Video Inspections

Watch this video of a hi-def video inspection!

 

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Inspection can identify dangerous problems in your chimney and dryer vents.

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Benefits of Hi-Def Video Camera Inspection

Having your chimney swept and evaluated using hi-def video technology is key to a safe burning season. Companies who do not use hi-def camera technology are missing out on opportunities to not only simplify customers’ concerns regarding documentation in any possible insurance claims or fire inspections, they give the company an opportunity to provide a well documented case to the homeowner and all other parties involved. A video camera is mounted on a rod and inserted up the chimney so that the homeowner and the chimney sweep professional can each see clearly the condition of their fireplace and flue system after a thorough chimney sweep. As the professional works, he and the homeowner can view the condition of the interior of the chimney on a small monitor, providing assurance for the customer when the professional makes a diagnosis or recommends work for a chimney. Any cracks in the flue system or missing mortar joints can be very risky. These cracks allow the hot products of combustion to reach parts of the chimney not specially formulated to withstand the extreme heat. Gases from combustion can erode away at mortar joints, and moisture that enters the chimney in some way, whether rain, snow, or merely vapors in the air can freeze and cause damage and deterioration to the chimney flue. The technician will be able to pinpoint and document with pictures any of these flue defects for peace of mind for the homeowner and to aid them in documenting any insurance claims they may wish to make.

missing mortar joint in chimneyThis photo of a missing mortar joint obtained through hi-def closed cicuit video inspection will help the homeowner file a claim for a reline. A hi-def video inspection not only pinpoints damage in the flue system, it can diagnose chimney fire damage, spot “patch” jobs done by non-professional chimney servicemen, and also indicate the presence of animals or nesting materials which are a fire hazard to the entire home. If the chimney was built improperly outright, using a Go-Pro hi-def video camera will aid in documenting the existing condition so that repair will be easier.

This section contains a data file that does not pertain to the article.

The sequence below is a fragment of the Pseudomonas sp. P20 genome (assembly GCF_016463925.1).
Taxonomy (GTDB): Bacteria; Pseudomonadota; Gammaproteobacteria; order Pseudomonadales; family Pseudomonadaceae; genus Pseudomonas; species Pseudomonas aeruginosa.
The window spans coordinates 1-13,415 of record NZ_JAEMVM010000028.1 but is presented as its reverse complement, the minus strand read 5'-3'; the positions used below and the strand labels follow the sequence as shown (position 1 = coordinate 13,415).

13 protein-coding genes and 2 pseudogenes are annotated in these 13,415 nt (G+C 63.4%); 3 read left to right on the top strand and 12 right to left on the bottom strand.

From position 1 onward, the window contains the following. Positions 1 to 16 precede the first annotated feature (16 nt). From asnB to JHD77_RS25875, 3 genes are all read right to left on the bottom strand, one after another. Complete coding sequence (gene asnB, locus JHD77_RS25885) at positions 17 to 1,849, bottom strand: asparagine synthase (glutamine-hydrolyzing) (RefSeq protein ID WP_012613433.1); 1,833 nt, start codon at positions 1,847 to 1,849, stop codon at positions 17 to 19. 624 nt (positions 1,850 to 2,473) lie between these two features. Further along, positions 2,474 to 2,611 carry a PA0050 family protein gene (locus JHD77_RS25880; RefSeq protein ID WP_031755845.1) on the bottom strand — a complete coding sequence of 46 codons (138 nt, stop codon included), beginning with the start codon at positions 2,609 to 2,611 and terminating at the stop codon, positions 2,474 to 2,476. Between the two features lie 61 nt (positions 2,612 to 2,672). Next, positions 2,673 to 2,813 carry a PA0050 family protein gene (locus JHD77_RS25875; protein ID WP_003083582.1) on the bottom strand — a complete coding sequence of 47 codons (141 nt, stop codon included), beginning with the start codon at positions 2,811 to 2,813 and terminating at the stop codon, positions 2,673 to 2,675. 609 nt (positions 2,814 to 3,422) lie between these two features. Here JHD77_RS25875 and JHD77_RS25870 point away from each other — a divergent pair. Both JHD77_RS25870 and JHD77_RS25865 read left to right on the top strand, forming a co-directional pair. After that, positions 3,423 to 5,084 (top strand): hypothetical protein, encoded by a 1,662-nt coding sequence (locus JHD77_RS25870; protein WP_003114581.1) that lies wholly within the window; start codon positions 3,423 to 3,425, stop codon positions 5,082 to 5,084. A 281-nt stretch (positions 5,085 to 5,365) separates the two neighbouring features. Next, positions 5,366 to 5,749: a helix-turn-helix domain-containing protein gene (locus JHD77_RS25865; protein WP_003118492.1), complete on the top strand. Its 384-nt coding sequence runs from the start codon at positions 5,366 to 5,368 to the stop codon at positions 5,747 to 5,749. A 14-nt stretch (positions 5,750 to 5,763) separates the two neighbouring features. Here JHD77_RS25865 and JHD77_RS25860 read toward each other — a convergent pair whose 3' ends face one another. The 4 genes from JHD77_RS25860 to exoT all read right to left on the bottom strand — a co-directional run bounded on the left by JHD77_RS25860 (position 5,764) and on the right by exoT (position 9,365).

Pro-Vac Chimney Sweeps offers three levels of chimney inspection depending on your specific needs

The requirements of all three levels of chimney inspection have been outlined by the National Fire Protection Association code NFPA211. This code is the standard by which all reputable, chimney service companies do business. Inspection needs will vary depending on the situation. The chimney inspection levels are described below:

Level I or Visual Chimney Inspection

A Level I chimney inspection covers all readily accessible portions of the exterior and interior and the accessible portions of appliance and chimney connections. A Level I inspection does not include a video scan but you can choose to add this option for a more thorough evaluation of fireplace or furnace flue system.

Level II

If you are selling your house, or buying a new one the NFPA recommends a Level II inspection. Inspection requirements for purchasing a new home are different for each transaction but it is highly recommended that the chimney be thoroughly inspected to avoid costly repairs later. Most home inspectors do not have the expertise to evaluate the condition of the chimney. A Level II inspection covers all accessible portions of the chimney interior and exterior including areas within accessible attics, crawl spaces, and basements and includes inspection by video scanning.

Level III

There is one more level of inspection and that is a Level III. Hopefully you will never need this degree of inspection because it is designed to uncover structural damage or problems in concealed areas of the chimney. A Level III inspection is usually called for if there is damage to your home because of a chimney fire or severe storm, this includes lightning damage, wind damage and earthquakes. If we can't determine the safety of the system by doing a Level I or Level II inspection then a Level III will be recommended.

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